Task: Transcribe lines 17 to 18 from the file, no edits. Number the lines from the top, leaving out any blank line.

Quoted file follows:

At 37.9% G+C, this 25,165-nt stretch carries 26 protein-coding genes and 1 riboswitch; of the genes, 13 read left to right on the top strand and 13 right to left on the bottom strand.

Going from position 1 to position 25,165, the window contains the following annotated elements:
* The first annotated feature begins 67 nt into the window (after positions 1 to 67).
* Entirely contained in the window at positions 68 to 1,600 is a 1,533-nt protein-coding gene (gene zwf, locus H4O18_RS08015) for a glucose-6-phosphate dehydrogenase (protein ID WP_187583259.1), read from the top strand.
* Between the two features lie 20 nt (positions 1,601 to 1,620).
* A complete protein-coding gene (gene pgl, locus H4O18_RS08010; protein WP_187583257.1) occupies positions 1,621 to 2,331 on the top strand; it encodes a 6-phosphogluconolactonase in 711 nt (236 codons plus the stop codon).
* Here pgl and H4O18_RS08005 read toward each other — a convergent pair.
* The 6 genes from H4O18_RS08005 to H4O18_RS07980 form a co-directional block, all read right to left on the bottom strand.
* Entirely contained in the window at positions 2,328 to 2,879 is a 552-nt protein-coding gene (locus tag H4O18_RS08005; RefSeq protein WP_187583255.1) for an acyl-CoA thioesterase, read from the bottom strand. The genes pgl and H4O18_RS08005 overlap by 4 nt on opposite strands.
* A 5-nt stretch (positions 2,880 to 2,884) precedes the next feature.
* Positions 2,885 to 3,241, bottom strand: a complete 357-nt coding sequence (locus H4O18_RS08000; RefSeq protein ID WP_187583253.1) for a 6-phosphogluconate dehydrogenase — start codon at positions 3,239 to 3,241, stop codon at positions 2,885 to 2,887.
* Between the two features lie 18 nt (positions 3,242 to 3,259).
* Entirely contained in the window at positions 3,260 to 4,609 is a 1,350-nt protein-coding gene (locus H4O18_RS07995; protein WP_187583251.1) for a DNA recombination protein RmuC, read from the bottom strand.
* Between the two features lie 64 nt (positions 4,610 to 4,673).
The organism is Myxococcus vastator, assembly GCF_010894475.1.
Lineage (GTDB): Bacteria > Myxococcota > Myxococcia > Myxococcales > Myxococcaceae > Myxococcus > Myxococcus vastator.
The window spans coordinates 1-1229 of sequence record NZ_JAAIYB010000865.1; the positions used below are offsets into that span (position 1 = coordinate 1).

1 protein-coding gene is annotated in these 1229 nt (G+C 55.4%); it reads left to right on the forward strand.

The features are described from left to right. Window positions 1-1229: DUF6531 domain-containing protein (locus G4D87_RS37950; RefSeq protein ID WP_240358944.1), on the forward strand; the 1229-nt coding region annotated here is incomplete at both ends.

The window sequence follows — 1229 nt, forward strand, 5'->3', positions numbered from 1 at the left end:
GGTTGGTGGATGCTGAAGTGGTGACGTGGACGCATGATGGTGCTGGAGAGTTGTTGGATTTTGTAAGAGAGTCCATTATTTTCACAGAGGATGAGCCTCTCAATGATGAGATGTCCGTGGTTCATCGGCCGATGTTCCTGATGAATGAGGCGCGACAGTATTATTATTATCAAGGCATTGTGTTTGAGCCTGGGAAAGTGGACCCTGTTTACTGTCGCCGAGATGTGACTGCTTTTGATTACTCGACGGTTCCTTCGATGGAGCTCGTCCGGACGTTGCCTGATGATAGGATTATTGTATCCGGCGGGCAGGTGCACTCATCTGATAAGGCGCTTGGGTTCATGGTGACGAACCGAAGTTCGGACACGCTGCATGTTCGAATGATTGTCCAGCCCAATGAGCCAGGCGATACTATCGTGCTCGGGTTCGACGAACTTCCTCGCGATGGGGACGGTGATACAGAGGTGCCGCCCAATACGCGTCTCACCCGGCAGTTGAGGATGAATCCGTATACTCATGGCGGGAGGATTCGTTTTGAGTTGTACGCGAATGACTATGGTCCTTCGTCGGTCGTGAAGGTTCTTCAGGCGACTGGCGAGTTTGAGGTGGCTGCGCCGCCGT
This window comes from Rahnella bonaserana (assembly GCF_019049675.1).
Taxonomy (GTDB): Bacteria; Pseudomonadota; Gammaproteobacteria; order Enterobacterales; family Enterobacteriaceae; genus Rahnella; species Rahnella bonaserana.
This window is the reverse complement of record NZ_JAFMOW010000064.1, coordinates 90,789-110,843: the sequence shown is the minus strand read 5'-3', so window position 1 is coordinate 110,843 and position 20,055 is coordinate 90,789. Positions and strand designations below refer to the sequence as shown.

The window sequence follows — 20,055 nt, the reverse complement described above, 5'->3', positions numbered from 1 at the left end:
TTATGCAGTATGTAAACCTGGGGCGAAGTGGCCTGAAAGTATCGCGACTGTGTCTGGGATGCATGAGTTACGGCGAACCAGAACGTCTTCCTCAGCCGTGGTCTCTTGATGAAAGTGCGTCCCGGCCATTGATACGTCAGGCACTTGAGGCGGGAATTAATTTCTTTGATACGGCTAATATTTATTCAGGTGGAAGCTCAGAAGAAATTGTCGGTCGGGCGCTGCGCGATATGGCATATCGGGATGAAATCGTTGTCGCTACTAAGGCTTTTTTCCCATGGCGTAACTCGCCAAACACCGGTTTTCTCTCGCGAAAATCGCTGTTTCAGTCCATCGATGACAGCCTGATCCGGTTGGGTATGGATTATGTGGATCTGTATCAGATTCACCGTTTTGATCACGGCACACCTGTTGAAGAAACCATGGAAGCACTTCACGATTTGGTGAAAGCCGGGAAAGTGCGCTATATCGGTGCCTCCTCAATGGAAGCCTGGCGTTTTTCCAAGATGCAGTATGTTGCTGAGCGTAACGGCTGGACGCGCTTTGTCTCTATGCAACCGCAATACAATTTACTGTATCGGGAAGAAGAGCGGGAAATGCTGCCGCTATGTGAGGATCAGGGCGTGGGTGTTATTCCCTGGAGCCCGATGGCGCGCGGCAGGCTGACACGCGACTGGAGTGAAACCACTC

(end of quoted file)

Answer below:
The window spans coordinates 1-1229 of sequence record NZ_JAAIYB010000865.1; the positions used below are offsets into that span (position 1 = coordinate 1).

1 protein-coding gene is annotated in these 1229 nt (G+C 55.4%); it reads left to right on the forward strand.